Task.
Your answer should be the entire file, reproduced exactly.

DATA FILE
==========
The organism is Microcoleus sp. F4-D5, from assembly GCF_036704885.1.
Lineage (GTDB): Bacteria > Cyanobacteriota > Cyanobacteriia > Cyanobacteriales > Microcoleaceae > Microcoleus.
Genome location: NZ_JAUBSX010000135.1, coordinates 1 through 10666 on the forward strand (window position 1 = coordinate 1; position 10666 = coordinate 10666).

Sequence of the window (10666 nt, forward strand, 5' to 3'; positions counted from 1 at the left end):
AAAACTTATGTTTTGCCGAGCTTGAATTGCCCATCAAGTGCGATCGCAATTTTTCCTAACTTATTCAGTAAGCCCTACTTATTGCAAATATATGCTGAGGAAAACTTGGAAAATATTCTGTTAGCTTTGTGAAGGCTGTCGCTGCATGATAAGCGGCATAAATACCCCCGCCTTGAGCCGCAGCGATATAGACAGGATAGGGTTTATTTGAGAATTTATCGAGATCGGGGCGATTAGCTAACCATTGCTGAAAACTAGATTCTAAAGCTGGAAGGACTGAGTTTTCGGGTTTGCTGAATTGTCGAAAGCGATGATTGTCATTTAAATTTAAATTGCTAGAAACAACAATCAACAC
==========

The organism is Microcoleus sp. F4-D5, from assembly GCF_036704885.1.
Lineage (GTDB): Bacteria > Cyanobacteriota > Cyanobacteriia > Cyanobacteriales > Microcoleaceae > Microcoleus.
Genome location: NZ_JAUBSX010000135.1, coordinates 1 through 10666 on the forward strand (window position 1 = coordinate 1; position 10666 = coordinate 10666).

Sequence of the window (10666 nt, forward strand, 5' to 3'; positions counted from 1 at the left end):
AAAACTTATGTTTTGCCGAGCTTGAATTGCCCATCAAGTGCGATCGCAATTTTTCCTAACTTATTCAGTAAGCCCTACTTATTGCAAATATATGCTGAGGAAAACTTGGAAAATATTCTGTTAGCTTTGTGAAGGCTGTCGCTGCATGATAAGCGGCATAAATACCCCCGCCTTGAGCCGCAGCGATATAGACAGGATAGGGTTTATTTGAGAATTTATCGAGATCGGGGCGATTAGCTAACCATTGCTGAAAACTAGATTCTAAAGCTGGAAGGACTGAGTTTTCGGGTTTGCTGAATTGTCGAAAGCGATGATTGTCATTTAAATTTAAATTGCTAGAAACAACAATCAACAC